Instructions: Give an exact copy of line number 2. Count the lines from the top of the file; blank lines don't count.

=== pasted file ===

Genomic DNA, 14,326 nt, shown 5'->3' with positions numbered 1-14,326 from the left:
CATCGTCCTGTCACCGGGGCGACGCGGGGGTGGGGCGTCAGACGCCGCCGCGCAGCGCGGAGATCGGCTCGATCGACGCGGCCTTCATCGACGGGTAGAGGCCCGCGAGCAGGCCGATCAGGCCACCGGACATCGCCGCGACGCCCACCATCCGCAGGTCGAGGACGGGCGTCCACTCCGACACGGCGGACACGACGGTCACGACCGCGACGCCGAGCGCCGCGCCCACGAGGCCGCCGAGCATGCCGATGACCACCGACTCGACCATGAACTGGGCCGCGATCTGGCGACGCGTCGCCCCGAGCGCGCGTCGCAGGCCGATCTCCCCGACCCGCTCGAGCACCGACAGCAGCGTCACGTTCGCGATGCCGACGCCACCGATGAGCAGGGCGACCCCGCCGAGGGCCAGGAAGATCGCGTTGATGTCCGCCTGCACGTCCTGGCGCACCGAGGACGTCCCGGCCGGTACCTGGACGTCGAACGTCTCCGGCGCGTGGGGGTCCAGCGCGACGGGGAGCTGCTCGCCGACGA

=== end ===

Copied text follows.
CATCGTCCTGTCACCGGGGCGACGCGGGGGTGGGGCGTCAGACGCCGCCGCGCAGCGCGGAGATCGGCTCGATCGACGCGGCCTTCATCGACGGGTAGAGGCCCGCGAGCAGGCCGATCAGGCCACCGGACATCGCCGCGACGCCCACCATCCGCAGGTCGAGGACGGGCGTCCACTCCGACACGGCGGACACGACGGTCACGACCGCGACGCCGAGCGCCGCGCCCACGAGGCCGCCGAGCATGCCGATGACCACCGACTCGACCATGAACTGGGCCGCGATCTGGCGACGCGTCGCCCCGAGCGCGCGTCGCAGGCCGATCTCCCCGACCCGCTCGAGCACCGACAGCAGCGTCACGTTCGCGATGCCGACGCCACCGATGAGCAGGGCGACCCCGCCGAGGGCCAGGAAGATCGCGTTGATGTCCGCCTGCACGTCCTGGCGCACCGAGGACGTCCCGGCCGGTACCTGGACGTCGAACGTCTCCGGCGCGTGGGGGTCCAGCGCGACGGGGAGCTGCTCGCCGACGA